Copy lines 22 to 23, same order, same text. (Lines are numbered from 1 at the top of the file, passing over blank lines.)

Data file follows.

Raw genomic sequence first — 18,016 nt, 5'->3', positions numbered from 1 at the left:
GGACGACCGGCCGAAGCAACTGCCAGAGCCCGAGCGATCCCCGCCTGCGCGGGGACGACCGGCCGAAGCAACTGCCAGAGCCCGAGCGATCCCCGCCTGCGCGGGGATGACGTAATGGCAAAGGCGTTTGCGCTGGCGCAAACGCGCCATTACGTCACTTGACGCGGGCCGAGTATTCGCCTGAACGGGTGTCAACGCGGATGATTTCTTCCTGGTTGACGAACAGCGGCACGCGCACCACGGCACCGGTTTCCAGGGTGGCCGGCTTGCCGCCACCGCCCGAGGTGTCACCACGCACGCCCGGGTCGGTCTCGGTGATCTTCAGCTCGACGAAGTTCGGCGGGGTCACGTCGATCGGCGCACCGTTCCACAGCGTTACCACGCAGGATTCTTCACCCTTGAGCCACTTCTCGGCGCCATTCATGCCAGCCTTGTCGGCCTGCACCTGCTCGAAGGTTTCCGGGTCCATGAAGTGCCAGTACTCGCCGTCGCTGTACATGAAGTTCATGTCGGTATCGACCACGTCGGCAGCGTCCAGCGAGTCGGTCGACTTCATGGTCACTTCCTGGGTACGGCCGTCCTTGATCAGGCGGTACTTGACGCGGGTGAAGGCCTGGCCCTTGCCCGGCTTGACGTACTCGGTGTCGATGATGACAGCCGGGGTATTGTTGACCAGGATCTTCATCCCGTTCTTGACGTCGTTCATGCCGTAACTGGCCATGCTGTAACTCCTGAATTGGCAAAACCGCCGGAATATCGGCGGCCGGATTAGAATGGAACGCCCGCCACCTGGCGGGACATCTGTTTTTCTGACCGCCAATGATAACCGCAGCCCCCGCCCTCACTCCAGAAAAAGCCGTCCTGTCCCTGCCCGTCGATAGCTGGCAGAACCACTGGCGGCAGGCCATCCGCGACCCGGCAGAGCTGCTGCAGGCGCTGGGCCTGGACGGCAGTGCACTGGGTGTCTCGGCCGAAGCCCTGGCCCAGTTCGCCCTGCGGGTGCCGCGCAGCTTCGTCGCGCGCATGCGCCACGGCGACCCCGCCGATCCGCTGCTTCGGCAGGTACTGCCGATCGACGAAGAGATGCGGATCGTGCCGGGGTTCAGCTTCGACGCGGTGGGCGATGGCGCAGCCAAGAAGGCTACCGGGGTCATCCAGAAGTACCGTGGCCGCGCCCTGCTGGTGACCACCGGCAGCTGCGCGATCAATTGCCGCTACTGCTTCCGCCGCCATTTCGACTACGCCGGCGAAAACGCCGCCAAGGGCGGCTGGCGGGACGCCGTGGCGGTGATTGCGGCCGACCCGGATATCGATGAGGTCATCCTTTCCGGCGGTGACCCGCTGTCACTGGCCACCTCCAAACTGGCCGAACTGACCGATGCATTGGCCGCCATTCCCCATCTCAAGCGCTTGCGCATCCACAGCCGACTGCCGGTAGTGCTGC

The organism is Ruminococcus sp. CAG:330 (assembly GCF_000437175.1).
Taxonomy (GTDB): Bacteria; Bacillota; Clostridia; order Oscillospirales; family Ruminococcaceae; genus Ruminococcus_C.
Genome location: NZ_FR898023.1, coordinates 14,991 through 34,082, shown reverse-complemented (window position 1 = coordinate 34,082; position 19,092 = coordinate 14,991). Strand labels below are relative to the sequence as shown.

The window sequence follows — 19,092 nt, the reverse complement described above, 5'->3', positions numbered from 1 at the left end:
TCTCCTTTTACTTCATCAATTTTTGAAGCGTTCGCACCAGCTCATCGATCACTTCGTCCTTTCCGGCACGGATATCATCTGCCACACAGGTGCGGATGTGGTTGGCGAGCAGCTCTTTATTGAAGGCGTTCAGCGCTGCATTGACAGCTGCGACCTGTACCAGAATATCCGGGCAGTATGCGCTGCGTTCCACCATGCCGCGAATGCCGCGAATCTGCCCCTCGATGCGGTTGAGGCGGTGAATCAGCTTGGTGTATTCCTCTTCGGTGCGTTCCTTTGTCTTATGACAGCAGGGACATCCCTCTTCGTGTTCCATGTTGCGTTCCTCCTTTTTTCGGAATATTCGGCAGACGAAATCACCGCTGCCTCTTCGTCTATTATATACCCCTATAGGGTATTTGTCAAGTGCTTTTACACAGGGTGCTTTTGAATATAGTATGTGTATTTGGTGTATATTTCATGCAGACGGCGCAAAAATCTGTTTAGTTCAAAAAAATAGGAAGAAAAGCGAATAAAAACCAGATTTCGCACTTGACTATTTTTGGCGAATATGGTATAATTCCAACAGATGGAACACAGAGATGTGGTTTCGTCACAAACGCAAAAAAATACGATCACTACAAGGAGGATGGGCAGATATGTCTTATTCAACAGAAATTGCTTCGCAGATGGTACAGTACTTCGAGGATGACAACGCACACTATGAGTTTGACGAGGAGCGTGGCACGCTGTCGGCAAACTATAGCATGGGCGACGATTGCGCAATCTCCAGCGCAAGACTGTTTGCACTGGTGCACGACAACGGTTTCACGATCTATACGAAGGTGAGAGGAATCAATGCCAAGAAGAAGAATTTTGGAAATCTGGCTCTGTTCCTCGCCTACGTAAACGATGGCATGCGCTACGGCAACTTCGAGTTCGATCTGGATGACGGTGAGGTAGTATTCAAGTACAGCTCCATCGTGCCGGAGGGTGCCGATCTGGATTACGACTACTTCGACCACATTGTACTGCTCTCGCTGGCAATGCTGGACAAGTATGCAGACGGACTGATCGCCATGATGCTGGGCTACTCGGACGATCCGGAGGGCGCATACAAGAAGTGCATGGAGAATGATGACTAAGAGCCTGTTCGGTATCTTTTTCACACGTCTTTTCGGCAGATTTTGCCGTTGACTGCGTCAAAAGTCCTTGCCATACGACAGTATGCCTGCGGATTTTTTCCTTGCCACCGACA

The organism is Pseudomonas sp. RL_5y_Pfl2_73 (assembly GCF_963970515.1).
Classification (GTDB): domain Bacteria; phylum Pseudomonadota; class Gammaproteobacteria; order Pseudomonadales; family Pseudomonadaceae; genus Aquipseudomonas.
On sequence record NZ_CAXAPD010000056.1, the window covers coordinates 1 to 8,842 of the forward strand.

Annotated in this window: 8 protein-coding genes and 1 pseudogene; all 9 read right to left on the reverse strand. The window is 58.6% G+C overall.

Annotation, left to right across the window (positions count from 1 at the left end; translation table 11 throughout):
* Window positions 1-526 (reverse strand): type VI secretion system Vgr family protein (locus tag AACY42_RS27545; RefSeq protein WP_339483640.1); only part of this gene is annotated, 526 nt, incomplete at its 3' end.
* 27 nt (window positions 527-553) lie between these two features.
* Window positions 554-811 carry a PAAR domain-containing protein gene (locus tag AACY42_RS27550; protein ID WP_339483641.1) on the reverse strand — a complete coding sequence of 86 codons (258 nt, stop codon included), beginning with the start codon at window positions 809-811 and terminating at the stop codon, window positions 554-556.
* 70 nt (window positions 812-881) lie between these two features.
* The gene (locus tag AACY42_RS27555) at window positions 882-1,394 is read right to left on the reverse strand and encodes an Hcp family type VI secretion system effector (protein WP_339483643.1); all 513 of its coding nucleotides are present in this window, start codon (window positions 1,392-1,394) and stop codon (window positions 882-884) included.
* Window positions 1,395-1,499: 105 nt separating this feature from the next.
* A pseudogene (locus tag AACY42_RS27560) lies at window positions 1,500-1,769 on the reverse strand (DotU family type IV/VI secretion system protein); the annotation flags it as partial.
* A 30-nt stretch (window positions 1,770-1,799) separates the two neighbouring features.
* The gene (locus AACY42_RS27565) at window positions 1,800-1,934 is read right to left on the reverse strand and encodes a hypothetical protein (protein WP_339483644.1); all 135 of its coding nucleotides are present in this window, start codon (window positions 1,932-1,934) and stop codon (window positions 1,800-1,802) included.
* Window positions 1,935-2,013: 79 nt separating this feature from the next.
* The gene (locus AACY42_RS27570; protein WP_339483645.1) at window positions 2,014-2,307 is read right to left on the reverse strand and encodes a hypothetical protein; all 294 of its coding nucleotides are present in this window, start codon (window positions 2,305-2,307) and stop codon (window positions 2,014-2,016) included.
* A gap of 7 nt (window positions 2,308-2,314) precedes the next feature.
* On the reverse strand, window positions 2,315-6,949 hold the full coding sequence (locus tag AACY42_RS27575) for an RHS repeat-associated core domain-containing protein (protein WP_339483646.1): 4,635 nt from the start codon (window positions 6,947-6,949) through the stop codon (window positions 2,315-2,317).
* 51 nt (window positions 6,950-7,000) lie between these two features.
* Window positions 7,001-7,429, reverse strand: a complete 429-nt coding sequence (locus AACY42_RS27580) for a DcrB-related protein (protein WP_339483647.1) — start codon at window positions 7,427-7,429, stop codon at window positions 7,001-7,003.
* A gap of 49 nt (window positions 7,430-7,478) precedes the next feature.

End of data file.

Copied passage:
* Window positions 1,935-2,013: 79 nt separating this feature from the next.
* The gene (locus AACY42_RS27570; protein WP_339483645.1) at window positions 2,014-2,307 is read right to left on the reverse strand and encodes a hypothetical protein; all 294 of its coding nucleotides are present in this window, start codon (window positions 2,305-2,307) and stop codon (window positions 2,014-2,016) included.